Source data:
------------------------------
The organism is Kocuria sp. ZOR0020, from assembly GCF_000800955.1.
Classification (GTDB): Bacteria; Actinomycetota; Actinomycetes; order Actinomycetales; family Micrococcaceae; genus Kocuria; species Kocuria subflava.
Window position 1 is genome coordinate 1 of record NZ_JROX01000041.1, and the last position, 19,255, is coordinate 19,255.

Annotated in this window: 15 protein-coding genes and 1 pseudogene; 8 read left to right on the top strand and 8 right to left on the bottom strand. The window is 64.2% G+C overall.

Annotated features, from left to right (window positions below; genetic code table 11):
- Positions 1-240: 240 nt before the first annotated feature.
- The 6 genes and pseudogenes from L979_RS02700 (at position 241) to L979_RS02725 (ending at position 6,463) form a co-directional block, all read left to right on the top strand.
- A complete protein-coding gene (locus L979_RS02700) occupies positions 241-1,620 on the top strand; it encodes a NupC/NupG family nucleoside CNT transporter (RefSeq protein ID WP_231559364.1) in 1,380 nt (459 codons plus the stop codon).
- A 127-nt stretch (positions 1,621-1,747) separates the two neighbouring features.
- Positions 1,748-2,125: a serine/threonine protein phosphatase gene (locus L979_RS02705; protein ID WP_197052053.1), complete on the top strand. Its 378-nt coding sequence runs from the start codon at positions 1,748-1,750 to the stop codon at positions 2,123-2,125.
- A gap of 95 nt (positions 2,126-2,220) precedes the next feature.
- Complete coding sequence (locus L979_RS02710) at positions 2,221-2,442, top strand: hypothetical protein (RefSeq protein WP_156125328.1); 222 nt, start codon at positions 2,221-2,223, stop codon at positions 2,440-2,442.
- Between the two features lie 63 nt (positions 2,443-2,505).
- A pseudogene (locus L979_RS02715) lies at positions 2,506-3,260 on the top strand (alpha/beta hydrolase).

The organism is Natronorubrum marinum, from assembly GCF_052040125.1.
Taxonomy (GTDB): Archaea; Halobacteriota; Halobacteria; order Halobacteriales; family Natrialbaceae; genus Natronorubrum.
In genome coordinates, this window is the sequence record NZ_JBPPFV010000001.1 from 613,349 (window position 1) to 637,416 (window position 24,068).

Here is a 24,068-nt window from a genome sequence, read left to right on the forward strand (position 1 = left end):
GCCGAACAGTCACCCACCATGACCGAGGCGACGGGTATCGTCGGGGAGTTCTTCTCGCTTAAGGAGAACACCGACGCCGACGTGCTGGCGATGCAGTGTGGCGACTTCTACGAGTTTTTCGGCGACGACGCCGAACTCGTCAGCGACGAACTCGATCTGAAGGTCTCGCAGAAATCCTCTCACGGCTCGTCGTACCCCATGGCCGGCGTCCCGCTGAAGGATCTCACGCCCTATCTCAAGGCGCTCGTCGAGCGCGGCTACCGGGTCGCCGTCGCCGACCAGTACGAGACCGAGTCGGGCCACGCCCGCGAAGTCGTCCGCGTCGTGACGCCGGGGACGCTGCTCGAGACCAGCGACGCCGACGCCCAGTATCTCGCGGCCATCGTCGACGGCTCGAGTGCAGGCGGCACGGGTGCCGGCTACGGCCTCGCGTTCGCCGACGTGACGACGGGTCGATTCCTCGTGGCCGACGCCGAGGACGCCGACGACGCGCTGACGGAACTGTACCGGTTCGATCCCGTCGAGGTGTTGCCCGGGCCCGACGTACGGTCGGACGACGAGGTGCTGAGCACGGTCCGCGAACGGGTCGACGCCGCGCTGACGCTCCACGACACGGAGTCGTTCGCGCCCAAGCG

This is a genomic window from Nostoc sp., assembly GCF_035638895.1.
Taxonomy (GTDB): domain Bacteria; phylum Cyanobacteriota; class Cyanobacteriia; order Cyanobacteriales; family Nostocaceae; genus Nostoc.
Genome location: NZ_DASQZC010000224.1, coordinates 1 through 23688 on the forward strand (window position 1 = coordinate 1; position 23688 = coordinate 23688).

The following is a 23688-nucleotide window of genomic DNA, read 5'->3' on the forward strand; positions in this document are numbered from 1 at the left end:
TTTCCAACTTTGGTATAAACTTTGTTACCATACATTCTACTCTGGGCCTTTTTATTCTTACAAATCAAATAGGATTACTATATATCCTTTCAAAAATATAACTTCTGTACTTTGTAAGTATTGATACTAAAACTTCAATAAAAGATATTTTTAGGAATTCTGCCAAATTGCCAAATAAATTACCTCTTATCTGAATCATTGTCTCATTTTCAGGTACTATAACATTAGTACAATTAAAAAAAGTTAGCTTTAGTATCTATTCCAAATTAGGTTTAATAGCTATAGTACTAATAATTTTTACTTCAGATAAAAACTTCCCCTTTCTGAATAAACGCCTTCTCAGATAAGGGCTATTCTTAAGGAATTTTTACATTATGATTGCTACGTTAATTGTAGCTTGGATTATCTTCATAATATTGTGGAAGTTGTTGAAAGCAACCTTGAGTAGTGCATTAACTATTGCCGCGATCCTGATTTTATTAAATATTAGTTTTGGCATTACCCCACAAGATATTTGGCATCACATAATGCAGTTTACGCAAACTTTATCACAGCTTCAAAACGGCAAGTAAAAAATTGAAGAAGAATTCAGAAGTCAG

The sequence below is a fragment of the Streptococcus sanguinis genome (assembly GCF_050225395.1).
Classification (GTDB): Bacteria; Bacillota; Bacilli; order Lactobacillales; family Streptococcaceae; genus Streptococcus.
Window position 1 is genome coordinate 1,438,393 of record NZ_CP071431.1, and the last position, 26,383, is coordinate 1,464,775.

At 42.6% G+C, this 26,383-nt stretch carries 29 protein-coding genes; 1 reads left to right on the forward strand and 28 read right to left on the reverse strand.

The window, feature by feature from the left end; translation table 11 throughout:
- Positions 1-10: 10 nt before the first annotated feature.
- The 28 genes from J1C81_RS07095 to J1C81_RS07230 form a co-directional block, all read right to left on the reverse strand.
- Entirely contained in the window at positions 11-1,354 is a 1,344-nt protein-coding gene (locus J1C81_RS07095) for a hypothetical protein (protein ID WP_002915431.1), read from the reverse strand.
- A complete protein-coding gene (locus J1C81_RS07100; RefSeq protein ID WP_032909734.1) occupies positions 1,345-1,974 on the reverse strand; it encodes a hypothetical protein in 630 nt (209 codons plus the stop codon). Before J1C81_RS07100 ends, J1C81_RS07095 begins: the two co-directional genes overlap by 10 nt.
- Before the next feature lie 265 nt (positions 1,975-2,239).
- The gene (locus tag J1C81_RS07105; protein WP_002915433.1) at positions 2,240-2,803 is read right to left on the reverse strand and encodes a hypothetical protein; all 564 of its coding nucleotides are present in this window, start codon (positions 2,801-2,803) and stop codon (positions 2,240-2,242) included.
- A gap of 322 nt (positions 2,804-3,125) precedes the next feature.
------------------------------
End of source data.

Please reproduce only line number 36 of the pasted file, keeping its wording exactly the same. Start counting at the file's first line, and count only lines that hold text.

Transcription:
- A gap of 322 nt (positions 2,804-3,125) precedes the next feature.